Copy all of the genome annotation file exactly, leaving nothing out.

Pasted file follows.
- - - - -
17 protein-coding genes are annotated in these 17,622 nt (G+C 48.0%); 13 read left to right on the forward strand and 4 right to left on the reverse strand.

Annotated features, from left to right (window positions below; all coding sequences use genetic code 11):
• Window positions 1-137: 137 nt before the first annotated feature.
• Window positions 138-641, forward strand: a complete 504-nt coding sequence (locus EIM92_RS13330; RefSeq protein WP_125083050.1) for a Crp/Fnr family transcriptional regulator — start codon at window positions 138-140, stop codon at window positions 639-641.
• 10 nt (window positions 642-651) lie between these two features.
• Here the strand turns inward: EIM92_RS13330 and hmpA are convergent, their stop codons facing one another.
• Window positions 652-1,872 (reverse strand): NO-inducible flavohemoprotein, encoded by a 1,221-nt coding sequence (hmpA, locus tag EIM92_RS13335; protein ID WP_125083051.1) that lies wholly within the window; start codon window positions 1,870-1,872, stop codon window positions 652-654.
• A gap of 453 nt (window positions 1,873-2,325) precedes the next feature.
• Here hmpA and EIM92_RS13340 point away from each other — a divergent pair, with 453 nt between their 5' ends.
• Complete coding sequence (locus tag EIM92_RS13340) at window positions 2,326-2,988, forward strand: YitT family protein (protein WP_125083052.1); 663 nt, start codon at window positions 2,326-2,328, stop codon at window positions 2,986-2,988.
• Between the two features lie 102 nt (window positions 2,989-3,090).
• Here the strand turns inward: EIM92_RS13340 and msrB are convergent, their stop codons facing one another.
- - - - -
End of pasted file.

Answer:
17 protein-coding genes are annotated in these 17,622 nt (G+C 48.0%); 13 read left to right on the forward strand and 4 right to left on the reverse strand.

Annotated features, from left to right (window positions below; all coding sequences use genetic code 11):
• Window positions 1-137: 137 nt before the first annotated feature.
• Window positions 138-641, forward strand: a complete 504-nt coding sequence (locus EIM92_RS13330; RefSeq protein WP_125083050.1) for a Crp/Fnr family transcriptional regulator — start codon at window positions 138-140, stop codon at window positions 639-641.
• 10 nt (window positions 642-651) lie between these two features.
• Here the strand turns inward: EIM92_RS13330 and hmpA are convergent, their stop codons facing one another.
• Window positions 652-1,872 (reverse strand): NO-inducible flavohemoprotein, encoded by a 1,221-nt coding sequence (hmpA, locus tag EIM92_RS13335; protein ID WP_125083051.1) that lies wholly within the window; start codon window positions 1,870-1,872, stop codon window positions 652-654.
• A gap of 453 nt (window positions 1,873-2,325) precedes the next feature.
• Here hmpA and EIM92_RS13340 point away from each other — a divergent pair, with 453 nt between their 5' ends.
• Complete coding sequence (locus tag EIM92_RS13340) at window positions 2,326-2,988, forward strand: YitT family protein (protein WP_125083052.1); 663 nt, start codon at window positions 2,326-2,328, stop codon at window positions 2,986-2,988.
• Between the two features lie 102 nt (window positions 2,989-3,090).
• Here the strand turns inward: EIM92_RS13340 and msrB are convergent, their stop codons facing one another.